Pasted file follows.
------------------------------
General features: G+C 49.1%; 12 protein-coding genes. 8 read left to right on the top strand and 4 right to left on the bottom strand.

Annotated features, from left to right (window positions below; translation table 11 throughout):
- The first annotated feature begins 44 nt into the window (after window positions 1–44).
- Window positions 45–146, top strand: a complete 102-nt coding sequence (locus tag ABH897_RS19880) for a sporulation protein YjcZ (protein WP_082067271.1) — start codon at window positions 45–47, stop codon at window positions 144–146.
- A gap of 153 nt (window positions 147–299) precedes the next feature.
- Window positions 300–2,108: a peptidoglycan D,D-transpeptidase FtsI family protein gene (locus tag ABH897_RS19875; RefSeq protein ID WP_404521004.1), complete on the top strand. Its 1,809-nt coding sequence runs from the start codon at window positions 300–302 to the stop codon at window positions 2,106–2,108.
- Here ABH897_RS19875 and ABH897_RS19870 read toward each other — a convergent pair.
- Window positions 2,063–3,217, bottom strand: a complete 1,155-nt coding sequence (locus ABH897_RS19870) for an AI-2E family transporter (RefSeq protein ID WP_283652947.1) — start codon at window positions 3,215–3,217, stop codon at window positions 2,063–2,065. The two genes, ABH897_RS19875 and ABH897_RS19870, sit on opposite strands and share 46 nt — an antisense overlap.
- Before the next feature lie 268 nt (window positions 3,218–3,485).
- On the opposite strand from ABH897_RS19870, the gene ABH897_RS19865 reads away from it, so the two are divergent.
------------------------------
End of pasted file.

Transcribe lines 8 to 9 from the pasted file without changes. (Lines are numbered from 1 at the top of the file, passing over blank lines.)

- Window positions 2,063–3,217, bottom strand: a complete 1,155-nt coding sequence (locus ABH897_RS19870) for an AI-2E family transporter (RefSeq protein ID WP_283652947.1) — start codon at window positions 3,215–3,217, stop codon at window positions 2,063–2,065. The two genes, ABH897_RS19875 and ABH897_RS19870, sit on opposite strands and share 46 nt — an antisense overlap.
- Before the next feature lie 268 nt (window positions 3,218–3,485).